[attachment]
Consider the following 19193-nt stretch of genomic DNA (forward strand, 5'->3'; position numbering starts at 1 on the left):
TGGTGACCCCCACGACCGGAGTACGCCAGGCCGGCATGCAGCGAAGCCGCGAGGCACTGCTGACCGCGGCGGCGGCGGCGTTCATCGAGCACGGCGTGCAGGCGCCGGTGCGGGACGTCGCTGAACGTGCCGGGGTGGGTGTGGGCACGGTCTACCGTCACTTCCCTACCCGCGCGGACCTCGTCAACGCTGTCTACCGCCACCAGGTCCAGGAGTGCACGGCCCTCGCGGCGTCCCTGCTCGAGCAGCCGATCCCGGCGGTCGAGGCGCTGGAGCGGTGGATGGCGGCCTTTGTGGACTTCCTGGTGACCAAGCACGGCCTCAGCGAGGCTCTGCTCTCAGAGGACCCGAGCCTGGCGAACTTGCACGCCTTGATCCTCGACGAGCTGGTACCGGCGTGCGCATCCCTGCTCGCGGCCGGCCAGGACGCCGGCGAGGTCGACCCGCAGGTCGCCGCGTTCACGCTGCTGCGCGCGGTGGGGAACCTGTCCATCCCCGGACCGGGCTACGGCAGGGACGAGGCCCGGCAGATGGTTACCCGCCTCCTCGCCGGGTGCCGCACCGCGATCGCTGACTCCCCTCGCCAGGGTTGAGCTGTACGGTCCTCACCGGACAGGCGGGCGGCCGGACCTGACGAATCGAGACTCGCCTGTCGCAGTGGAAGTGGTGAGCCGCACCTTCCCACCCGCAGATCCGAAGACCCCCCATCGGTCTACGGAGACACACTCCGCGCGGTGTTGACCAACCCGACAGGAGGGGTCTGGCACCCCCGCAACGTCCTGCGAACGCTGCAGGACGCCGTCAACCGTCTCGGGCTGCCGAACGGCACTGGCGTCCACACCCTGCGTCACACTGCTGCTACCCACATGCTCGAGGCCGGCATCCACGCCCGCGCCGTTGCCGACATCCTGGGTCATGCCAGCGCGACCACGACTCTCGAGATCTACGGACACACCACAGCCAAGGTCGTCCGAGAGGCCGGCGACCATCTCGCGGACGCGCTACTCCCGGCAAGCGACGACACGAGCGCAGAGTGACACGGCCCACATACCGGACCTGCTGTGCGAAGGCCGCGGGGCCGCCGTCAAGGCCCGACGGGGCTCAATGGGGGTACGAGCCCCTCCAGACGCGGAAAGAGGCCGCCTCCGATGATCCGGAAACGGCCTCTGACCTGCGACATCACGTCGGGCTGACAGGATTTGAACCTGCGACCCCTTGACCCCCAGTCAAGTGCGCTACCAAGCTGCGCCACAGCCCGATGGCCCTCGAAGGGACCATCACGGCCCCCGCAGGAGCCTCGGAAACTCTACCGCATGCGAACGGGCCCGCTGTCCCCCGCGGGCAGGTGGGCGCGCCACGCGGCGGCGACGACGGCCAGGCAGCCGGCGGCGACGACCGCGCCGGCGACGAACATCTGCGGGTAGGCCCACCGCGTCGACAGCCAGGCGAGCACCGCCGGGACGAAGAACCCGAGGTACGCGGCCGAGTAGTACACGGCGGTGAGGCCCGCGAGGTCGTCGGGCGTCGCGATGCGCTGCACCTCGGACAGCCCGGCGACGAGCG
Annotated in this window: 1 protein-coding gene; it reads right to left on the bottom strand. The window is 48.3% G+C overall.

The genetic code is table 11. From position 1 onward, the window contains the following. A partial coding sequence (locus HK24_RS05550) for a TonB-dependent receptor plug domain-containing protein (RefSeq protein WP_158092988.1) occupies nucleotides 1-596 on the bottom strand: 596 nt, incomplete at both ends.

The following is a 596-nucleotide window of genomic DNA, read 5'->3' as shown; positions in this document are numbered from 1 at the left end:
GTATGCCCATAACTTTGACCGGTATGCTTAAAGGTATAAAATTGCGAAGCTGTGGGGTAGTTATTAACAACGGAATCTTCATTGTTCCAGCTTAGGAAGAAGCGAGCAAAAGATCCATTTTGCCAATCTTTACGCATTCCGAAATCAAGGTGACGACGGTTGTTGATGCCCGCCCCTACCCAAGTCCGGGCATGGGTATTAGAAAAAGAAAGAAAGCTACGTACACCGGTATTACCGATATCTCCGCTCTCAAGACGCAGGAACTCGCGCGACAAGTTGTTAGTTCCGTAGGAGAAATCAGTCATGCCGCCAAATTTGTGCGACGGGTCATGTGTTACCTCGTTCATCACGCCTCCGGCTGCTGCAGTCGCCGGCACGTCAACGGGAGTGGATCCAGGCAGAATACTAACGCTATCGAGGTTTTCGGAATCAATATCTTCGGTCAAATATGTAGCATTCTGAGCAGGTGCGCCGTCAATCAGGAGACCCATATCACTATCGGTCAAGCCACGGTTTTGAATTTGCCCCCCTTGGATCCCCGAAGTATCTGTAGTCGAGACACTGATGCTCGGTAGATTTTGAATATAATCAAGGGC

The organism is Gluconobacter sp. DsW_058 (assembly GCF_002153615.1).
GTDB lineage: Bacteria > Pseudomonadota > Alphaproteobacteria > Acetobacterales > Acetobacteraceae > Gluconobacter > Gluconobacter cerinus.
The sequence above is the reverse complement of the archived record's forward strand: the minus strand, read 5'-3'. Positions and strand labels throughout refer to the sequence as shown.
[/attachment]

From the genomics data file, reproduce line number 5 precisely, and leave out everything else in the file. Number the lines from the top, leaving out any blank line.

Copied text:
The following is a 596-nucleotide window of genomic DNA, read 5'->3' as shown; positions in this document are numbered from 1 at the left end: